"I don't take pictures to make art, but because I'm taking pictures, I'm sometimes called an artist. I wanted to make people understand that beautiful things I create are 'useless' - and that's why they are beautiful in this society where people are often dismissed as if they don't matter if they don't have meaning. I just take pictures of what I like, how I feel, like dancing and meditation. And the Golden Rule seems to say that all of this is 'perfectly imperfect. That's why you are amazing'. It's a rule, but it's not a rule."
“With my favorite friend and my favorite Lomo film (LomoChrome Metropolis), I went straight to the park. As for the concept, 'Let's have fun while running, rolling, and standing on the handstand, no matter how others see it!’”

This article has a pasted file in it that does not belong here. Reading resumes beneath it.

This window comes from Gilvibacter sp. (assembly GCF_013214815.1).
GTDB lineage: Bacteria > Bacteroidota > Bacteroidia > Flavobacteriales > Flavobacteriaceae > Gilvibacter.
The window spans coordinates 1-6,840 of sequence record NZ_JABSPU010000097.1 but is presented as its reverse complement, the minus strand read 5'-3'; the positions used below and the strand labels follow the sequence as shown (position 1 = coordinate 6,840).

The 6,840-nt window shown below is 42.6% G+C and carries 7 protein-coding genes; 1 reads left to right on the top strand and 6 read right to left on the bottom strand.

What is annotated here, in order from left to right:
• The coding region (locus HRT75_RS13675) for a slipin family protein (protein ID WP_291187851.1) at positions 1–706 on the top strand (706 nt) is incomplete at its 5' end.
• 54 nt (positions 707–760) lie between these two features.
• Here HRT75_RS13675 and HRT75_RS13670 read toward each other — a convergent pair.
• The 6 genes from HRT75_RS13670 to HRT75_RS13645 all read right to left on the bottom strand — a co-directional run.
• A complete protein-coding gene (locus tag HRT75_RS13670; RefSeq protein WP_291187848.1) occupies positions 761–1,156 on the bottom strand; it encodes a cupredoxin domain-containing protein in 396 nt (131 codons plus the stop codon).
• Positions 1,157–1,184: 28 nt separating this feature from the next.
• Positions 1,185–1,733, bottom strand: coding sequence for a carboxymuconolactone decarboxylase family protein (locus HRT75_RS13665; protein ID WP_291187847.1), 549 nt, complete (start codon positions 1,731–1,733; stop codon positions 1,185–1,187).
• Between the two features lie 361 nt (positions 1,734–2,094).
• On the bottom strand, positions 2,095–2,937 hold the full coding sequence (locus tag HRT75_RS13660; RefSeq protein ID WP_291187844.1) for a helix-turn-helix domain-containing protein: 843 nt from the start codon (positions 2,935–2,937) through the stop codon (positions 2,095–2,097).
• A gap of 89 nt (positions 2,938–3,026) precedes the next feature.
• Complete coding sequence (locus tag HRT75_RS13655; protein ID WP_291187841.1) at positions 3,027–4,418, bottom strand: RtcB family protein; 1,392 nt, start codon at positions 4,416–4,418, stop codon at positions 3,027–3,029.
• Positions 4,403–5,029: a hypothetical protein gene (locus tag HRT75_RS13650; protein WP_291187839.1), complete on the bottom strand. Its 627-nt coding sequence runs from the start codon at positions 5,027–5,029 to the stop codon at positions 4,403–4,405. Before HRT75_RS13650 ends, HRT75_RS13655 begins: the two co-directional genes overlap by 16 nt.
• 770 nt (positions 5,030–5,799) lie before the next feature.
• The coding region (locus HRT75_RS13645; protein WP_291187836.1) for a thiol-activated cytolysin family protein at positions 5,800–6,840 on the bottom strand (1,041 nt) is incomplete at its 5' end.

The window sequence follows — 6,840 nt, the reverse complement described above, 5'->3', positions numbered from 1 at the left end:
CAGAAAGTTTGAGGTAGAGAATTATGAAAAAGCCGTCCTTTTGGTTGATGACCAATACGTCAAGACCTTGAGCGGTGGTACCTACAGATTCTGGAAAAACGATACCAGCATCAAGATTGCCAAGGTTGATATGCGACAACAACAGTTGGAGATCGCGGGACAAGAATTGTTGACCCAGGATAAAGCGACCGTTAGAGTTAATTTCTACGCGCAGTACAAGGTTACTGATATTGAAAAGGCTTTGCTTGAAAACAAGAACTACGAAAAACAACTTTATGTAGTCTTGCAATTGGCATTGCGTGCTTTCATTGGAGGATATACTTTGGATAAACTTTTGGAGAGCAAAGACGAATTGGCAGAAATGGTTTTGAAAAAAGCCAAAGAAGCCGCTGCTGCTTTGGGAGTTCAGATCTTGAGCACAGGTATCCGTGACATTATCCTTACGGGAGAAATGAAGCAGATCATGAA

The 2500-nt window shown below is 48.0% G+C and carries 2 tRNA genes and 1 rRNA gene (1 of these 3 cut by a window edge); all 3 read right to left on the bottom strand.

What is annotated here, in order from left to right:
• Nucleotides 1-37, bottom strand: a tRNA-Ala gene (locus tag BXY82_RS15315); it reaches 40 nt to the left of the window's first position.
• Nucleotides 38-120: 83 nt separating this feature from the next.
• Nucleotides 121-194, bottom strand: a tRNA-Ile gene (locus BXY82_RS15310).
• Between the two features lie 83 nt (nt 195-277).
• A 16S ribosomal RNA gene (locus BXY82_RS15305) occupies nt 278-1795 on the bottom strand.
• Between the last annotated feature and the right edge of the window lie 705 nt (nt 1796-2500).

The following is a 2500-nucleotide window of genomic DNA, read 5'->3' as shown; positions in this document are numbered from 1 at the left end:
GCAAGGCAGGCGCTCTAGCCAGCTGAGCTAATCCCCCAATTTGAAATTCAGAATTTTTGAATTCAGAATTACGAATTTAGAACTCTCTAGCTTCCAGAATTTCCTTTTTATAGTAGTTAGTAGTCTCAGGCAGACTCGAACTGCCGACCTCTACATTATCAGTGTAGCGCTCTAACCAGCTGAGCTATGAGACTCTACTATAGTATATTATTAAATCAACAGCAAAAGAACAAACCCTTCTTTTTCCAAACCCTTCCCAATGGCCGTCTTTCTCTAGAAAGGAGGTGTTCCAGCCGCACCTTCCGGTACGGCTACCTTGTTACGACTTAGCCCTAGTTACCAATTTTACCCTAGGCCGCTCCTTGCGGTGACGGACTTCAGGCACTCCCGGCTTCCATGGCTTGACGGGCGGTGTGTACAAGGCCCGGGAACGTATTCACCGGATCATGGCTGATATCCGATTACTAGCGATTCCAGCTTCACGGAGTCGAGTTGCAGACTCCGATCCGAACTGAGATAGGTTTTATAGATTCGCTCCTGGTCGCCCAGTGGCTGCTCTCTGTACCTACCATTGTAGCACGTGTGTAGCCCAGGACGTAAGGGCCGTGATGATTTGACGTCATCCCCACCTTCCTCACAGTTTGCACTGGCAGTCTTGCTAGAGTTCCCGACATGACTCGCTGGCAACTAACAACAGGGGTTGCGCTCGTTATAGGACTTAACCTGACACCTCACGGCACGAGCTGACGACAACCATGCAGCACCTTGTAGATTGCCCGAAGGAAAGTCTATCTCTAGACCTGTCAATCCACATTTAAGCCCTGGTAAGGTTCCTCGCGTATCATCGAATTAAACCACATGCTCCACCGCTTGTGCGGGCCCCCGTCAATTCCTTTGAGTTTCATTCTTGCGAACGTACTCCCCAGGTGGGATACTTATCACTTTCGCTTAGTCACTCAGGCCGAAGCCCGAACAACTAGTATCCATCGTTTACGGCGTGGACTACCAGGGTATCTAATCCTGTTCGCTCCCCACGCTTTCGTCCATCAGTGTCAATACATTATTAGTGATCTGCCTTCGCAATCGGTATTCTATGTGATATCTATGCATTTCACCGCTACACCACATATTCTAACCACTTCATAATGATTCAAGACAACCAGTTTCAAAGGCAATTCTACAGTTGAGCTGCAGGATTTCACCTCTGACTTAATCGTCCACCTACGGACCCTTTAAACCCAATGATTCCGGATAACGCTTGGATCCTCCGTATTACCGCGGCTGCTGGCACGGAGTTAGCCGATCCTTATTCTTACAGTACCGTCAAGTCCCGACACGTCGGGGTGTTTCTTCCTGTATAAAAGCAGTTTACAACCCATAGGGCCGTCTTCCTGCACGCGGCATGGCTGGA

Credits: hereiscloudland
“We just played and laughed and had fun for an hour. It was fun to feel the ground better while running on the concrete in socks instead of shoes. That me and her 'play' create a completely different world when they pass through light, lens, film, and my gaze. And knowing that that world would be a haven for me, I was overjoyed both during the filming process and seeing the results.”

Finally, Chicago based Lomographer @WAGGRAD00 aimed to get back to basics with this challenge and focus on capturing moments of beauty on an ordinary day. For this reason she decided to shoot the entire film during her walk to work one morning.